L+T: So initially they were kind of a part of the same project, anyway?
: Yeah, in my opinion.

L+T: What excites you most about being a part of the Prhyme tour with Royce da 5’9″ and DJ Premier?
: Of course, I want to learn from them cats, because I’m still new, but really I just want to get out there and do my thing. I’m hyped. You talk about being influenced cats? Royce is one of those dudes that influenced me. I remember listening to Royce and Eminem go back and forth on Stretch and Bobbito. That was the shit that I was listening to to get into rap and to learn technique. Royce and Premier are legends. It’s going to be dope.

L+T: You’re not very active on social media. Is that because you want to maintain a certain level of mystery? Or are you just genuinely not interested in all of it?
: I just don’t pay attention to that shit, but watch, I’m going to be mad popping on Instagram this year. I’m going to take over [laughs]. My whole thing is let people think I’m boring on social media as long as they fuck with the music. We all know motherfuckers that are mad popping online, but you wouldn’t listen to their music.

L+T: Some artists have some of the most entertaining tweets ever, but their music still sucks…
: Straight up, but their tweets are fire though. I know that being popping on social media doesn’t translate into success at all. Social media numbers don’t mean much to me, but it is important. I guess.

L+T: The main picture on your Twitter page is of a Pelle Pelle jacket. I’m from New York and I remember how much of a stable in urban fashion those jackets were when I was growing up. Do you feel you and your music are representative of the same retro New York, hip hop feel?
: Absolutely, but I don’t have to try to be New York. When people point it out I’m like, “Oh yeah, you’re right,” but it’s not something I’m trying to do. It’s like being a fish in water. But you’re from New York, so you know about Pelle’s and arguing down the price with the Arab dude [laughs].

L+T: What was your introduction to hip hop?
: It happened through the years. It was always there. It was always something that I wanted to get into. I think seeing motherfuckers battling in front of my face when I was dumb young was a big moment for me. At first I thought it was a fight. I was like, “Oh shit. What’s going on here?” It was two cats going at it with words. That was like junior high. But I was always into rap. It was just something about seeing it in front of my face that made me think, “Alright, this is real.”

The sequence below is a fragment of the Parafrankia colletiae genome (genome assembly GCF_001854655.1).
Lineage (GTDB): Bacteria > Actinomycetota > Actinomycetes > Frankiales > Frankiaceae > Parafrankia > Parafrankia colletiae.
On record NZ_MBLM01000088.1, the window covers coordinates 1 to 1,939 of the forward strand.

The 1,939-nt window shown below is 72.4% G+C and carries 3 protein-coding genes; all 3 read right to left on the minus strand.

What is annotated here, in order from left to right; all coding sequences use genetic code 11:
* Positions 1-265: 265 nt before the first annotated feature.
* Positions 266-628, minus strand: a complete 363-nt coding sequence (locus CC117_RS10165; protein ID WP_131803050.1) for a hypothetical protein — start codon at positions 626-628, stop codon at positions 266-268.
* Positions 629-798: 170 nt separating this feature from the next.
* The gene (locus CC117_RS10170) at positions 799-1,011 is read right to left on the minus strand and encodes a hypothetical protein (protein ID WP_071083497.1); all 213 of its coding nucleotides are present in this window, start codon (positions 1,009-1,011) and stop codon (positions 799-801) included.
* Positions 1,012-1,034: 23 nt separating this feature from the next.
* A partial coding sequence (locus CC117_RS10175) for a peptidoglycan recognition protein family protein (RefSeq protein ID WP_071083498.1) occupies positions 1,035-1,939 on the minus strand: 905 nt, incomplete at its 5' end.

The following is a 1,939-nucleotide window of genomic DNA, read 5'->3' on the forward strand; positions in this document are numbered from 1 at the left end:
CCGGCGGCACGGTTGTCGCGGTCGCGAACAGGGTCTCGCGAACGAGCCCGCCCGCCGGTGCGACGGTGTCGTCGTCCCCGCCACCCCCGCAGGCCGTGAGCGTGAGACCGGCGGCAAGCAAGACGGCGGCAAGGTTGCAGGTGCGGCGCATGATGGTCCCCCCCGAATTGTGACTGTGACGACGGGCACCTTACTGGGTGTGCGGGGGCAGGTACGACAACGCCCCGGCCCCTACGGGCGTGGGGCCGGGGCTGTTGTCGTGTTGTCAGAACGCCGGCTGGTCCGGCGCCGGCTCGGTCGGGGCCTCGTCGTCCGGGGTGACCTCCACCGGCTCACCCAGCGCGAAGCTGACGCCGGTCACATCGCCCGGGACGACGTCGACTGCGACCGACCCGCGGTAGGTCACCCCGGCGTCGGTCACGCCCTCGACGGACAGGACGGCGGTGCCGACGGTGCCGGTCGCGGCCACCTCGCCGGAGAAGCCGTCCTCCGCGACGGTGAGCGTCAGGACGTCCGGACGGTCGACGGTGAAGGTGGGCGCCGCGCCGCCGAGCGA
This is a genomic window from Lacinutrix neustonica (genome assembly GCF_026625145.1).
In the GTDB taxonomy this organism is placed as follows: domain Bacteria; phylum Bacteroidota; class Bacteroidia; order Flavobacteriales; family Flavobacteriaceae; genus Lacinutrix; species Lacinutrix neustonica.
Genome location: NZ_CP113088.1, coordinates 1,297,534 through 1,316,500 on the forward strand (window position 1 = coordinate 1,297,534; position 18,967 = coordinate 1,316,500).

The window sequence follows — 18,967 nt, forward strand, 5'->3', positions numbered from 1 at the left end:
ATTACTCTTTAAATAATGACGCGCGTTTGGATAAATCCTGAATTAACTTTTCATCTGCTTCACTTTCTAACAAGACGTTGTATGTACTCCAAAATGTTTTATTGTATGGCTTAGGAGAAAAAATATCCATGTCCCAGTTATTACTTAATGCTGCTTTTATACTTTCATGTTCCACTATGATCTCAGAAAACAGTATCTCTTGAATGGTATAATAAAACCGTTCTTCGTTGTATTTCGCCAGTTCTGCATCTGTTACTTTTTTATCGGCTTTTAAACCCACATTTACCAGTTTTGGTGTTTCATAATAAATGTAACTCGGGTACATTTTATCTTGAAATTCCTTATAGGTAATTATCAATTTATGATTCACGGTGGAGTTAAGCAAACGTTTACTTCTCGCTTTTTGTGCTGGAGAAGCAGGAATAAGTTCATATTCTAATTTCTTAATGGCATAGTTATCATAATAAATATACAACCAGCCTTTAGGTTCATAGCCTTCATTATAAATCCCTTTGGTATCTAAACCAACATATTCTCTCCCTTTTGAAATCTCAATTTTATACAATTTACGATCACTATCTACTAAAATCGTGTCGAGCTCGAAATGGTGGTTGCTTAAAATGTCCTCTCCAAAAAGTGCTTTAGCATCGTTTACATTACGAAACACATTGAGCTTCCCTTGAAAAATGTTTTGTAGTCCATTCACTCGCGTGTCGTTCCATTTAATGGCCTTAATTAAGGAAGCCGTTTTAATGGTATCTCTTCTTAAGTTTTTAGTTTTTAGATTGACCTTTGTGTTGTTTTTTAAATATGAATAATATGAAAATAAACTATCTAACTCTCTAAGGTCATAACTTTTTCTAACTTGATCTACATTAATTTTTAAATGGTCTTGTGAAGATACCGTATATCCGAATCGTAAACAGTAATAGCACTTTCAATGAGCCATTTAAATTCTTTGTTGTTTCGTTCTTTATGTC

L+T: Why did you decide to use the name “Your Old Droog”?
: I was just rocking with “Droog” for a minute. I was trying different combinations for the name. “Old Droog” was some shit I was going to rock with. I just added “Your” and liked the way it looked and sounded, but y’all can call me “Droog” or “YOD” or whatever.

L+T: The comparisons to Nas are very understandable, but you also list the likes of Freeway, Cassidy, Lloyd Banks and Beanie Sigel as some of your influences. How has listening to those guys influenced your music or style?
: I mean, that’s just what I come up on. I was big on that mixtape era. The Freeway and Cassidy battle was something I just remember bumping like it was a song or something. I kind of had an epiphany later on about that battle. I feel like Freeway really won that in the end, because he had an almost classic debut. But I just fucked with Philly rap. There was a time that if you were from Philly, you were nasty. There were no wack rappers from Philly around that time.

L+T: You came up as a battle rapper, but battle rappers are known for normally not being able to transition from battle rap to being respected artists. How do you plan on making that transition?
: Before anything else, I like music and I also study music. That’s the only reason my project worked. Beat selection is crucial. You just have to keep your ears open. You have to know music, and not just some rap shit. Battling is corny to me now. I stopped battling when I was like seventeen. It took a while to get that annoying shit where it’s like I’m dissing somebody all of the time out of my flow. Sometimes it still happens to me though. Recently, my man was like, “Who you throwing shots at?” But I wasn’t dissing anybody. That shit is just in my rhymes. That’s just some New York shit, I guess.